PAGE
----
All this talk about the mosque reminds me of two things I heard growing up in Nebraska.
I had a 6th grade teacher who referred to American Indians as “sneaky redskins” and our enemies in the Pacific as “dirty Japs.” This abated somewhat after I asked one day in class, “Mrs. G., do you think our parents would like to know that you teach race prejudice?” She faded three shades.
The rest of that year was difficult.
As a war kid, I also heard an uncle of mine endorse a sentiment attributed to our Admiral “Bull” Halsey: “If I met a pregnant Japanese woman, I’d kick her in the belly.”
These are not proud moments in my heritage. But now, I’m genuinely ashamed of us. How sad this whole mosque business is. It doesn’t take much, it seems, to lift the lid and let our home-grown racism and bigotry overflow. We have collectively taken a pratfall on a moral whoopee cushion.
Surely, few of the opponents of the Islamic cultural center would feel comfortable at the “International Burn a Koran Day” planned by a southern church-supported group (on a newscast, I think I might have even glimpsed a banner reading, “Bring the Whole Family,” but maybe I was hallucinating). This all must have gone over big on Al Jazeera news.
I like to think I’m not easily shocked, but here I am, seeing the emotions of the masses running like a freight train over the right to freedom of religion — never mind the right of eminent domain and private property.
A heyday is being had by a posse of the cheesiest Republican politicos (Lazio, Palin, quick-change artist John McCain and, of course, the self-anointed St. Joan of 9/11, R. Giuliani). Balanced, of course by plenty of cheesy Democrats. And of course Rush L. dependably pollutes the atmosphere with his particular brand of airborne sludge.
Sad to see Mr. Reid’s venerable knees buckle upon seeing the vilification heaped on Obama, and the resulting polls. (Not to suggest that this alone would cause the sudden 180-degree turn of a man of integrity facing re-election fears.)
I got invigorating jolts from the president’s splendid speech — almost as good as Mayor Bloomberg’s
— but I was dismayed, after the worst had poured out their passionate intensity, to see him shed a few vertebrae the next day and step back.
What other churches might be objectionable because of the horrific acts of some of its members? Maybe we shouldn’t have Christian churches in the South wherever the Ku Klux Klan operated because years ago proclaimed white Christians lynched blacks. How close to Hickam Field, at Pearl Harbor, should a Shinto shrine be allowed? I wonder how many of our young people — notorious, we are told, for their ignorance of American history — would be surprised that Japanese-Americans had lives and livelihoods destroyed when they were rounded up during World War II? Should all World War II service memorials, therefore, be moved away from the sites of these internment camps? Where does one draw the line?
I just can’t believe that so many are willing to ignore the simple fact that nearly all Muslims were adamantly opposed to the actions and events that took place on 9/11, and denounced them strongly, saying that the Islamic religion in no way condones it.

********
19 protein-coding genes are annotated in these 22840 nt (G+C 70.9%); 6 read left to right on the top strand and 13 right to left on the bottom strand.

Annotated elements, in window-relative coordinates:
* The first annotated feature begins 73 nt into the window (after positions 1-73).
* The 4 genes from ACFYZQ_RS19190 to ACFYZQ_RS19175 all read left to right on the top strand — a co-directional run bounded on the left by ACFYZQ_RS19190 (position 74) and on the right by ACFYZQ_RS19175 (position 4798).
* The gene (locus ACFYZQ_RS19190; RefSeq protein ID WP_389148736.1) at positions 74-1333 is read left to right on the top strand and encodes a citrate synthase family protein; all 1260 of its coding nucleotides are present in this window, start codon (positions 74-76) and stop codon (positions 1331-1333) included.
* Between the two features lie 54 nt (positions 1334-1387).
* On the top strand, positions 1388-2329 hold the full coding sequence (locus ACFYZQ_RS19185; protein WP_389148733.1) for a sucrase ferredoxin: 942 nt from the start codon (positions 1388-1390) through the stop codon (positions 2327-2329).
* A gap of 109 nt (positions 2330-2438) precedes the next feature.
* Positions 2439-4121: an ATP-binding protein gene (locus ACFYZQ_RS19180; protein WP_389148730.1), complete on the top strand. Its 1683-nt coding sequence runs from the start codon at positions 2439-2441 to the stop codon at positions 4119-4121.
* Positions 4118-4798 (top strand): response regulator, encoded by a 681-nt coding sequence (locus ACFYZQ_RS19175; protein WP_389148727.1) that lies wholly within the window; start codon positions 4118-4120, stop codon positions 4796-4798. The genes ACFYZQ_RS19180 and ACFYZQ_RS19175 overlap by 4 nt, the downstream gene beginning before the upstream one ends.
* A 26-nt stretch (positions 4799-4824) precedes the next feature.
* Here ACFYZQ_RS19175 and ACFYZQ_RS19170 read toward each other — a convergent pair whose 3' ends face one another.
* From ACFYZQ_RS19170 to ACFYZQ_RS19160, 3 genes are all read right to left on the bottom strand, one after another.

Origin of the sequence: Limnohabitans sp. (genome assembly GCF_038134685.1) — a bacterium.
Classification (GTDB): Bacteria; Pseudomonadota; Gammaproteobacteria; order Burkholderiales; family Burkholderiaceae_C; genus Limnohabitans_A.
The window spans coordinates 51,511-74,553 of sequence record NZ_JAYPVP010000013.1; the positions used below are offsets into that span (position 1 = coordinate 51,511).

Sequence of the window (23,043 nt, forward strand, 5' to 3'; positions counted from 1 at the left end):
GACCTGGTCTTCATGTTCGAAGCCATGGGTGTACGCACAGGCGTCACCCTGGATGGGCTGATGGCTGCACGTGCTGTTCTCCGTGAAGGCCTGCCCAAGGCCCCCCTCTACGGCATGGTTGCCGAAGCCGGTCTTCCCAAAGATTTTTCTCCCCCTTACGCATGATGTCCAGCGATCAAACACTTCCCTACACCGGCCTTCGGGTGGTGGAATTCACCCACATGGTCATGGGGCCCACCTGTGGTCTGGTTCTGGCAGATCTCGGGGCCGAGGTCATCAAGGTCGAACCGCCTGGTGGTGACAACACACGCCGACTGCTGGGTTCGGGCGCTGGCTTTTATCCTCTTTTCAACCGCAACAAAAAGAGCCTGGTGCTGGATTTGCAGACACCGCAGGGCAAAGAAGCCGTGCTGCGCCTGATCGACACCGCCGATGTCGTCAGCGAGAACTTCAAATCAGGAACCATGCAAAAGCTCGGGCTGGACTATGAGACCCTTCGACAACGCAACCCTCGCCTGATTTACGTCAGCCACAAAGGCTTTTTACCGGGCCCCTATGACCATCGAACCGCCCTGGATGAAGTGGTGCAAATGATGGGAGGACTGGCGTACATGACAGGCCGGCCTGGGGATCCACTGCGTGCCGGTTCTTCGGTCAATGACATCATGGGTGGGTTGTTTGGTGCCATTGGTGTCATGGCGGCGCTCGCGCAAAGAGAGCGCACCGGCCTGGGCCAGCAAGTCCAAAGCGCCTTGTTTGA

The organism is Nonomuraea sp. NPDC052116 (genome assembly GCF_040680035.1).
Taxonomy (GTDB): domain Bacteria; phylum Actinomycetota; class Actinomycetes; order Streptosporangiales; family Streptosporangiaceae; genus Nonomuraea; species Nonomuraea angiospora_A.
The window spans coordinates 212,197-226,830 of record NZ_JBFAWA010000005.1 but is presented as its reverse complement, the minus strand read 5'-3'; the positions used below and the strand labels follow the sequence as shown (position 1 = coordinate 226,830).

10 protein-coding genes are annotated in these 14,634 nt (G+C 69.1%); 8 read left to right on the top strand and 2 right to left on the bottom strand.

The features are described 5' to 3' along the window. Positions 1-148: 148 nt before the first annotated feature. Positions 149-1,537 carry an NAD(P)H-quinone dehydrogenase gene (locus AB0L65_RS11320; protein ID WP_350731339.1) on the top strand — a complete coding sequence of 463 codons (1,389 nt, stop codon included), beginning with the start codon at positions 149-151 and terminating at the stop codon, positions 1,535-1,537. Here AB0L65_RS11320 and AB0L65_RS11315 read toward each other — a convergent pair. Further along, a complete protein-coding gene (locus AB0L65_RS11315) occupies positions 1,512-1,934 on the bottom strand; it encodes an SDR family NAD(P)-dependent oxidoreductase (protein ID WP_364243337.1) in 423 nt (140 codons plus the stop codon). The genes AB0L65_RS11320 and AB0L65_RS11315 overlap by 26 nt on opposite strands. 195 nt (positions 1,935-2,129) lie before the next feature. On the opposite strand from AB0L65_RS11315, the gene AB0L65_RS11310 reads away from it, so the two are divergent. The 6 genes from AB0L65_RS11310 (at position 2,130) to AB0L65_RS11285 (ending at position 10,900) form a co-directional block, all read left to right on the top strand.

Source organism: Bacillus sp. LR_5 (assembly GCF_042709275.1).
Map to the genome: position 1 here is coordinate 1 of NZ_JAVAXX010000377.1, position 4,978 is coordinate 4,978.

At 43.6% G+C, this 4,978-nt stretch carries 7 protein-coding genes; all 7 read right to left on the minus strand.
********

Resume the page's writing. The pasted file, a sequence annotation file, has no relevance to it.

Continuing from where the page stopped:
Our goal in at least one of our Middle East wars is to rebuild a government in our own image — with democracy for all. Instead, we are rebuilding ourselves in the image of those who detest us. I hate to see my country — and it’s a hell of a good one — endorse what we purport to hate, besmirching what distinguishes us from countries where persecution rules.
I’ve tried real hard to understand the objectors’ position. No one is untouched by what happened on 9/11. I don’t claim to be capable of imagining the anguish, grief and anger of the people who lost their friends and loved ones that day. It really does the heart good to see that so many of them have denounced the outcry against the project. A fact too little reported.
And it seems to have escaped wide notice that a goodly number of Muslims died at the towers that day. (I don’t mean the crazies in the planes.) What are their families to think of being told to beat it?
“Insulting to the dead” is a favorite phrase thrown about by opponents of the center. How about the insult to the dead American soldiers who fought at Iwo Jima and Normandy, defending American citizens abiding by the law on their own private property and exercising their freedom of religion?
Too bad that legions oppose this. A woman tells the news guy on the street, “I have absolutely no prejudice against the Muslim people. My cousin is married to one. I just don’t see why they have to be here.” A man complains that his opposition to the mosque is “painting me like I hate the whole Arab world.” (Perhaps he dislikes them all as individuals?)
I remain amazed and really, sincerely, want to understand this. What can it be that is faulty in so many people’s thought processes, their ethics, their education, their experience of life, their understanding of their country, their what-have-you that blinds them to the fact that you can’t simultaneously maintain that you have nothing against members of any religion but are willing to penalize members of this one? Can you help me with this?
Set aside for the moment that we are handing such a lethal propaganda grenade to our detractors around the world.
You can’t eat this particular cake and have it, too. The true calamity, of course, is that behavior of this kind allows the enemy to win.
Note: An earlier version of this article mentioned Dunkirk instead of Normandy; that has been corrected.